Space tourism on the horizon with Virgin Galactic

Virgin Galactic has taken one small step closer to space tourism after a successful test in which SpaceShipTwo, VSS Unity, remained airborne on the wing of its WhiteKnightTwo mothership, VMS Eve. Now, its creators can turn their attention to preparing it for a flight of its own.

A brief history of Virgin Galactic

Founded in 2004 by Sir Richard Branson, Virgin Galactic originally targeted a maiden space flight at the end of 2009.

However, after a disastrous crash in 2014, which caused the death of one pilot and the serious injury of the other, the dream seemed destined never to become a reality.

In the subsequent two years, though, the Virgin Galactic team has continued to develop the craft. They were rewarded in August when the U.S. Federal Aviation Administration gave them a new launch licence.

Preparations have progressed quickly since then, and now they’re almost ready to launch the VSS Unity.

Readying for launch

After the successful ‘captive carry’ flight attached to Eve, when the spaceship was taken to over 50,000 feet, the Virgin Galactic team have analysed ‘a mountain of flight data’ to assess the craft’s ability to cope at the edge of the atmosphere.

Next, comes a ‘glide’ test: the VSS Unity will be limited to Mach 0.6 during a flight that will evaluate the spaceship’s performance and handling.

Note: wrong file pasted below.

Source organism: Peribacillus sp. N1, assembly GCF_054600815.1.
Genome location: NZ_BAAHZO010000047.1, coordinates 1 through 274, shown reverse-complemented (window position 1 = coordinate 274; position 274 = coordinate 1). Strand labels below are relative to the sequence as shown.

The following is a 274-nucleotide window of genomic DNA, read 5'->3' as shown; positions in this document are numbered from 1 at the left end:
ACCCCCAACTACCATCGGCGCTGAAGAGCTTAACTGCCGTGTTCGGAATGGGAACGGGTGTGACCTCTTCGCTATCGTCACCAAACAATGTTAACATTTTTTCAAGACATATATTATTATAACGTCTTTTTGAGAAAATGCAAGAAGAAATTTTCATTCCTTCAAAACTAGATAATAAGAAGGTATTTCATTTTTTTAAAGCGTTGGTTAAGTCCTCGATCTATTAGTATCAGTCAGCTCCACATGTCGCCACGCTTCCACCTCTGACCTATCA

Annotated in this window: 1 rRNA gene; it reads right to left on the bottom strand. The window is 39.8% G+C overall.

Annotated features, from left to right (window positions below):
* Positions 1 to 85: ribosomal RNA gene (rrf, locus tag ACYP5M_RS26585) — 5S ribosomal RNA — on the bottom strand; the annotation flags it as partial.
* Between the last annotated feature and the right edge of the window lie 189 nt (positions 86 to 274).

After that the next stages are Rocket-powered Flight, Testing For The Unexpected and Astronaut Experience Testing (making sure all the fixtures and fittings work in the cockpit), before Final Preparations.

Tourism… in space!

Should everything go well, Virgin, already a familiar name to tourists, will become the first company to take commercial travellers into space.

Since Russian cosmonaut Yuri Gagarin became the first man in space, some 550 people have followed. Every single one of those has been a government-funded astronaut, cosmonaut or Chinese taikonaut.

Seven hundred people have already signed up for the Virgin Galactic programme, paying US$250,000 (originally US$200,000). These men and women come from 50 different countries and are aged from under 10 to over 90.

A meaningful impact

Virgin Galactic is confident that the experience of space travel will motivate the first generation of space tourists so much, that they will, in turn, inspire future generations to strive for the stars.

“In the near future, our astronauts will share their version of the Overview Effect with audiences who have never dreamed of hearing it and who will go on to be the innovators, inventors and entrepreneurs of tomorrow,” it says.

The ‘Overview Effect’, is what astronauts feel when they first view the world from space. Perhaps that moment when they suddenly appreciate the big picture – the unity of life – will inspire Virgin Galactic’s tourists to do more for mankind.











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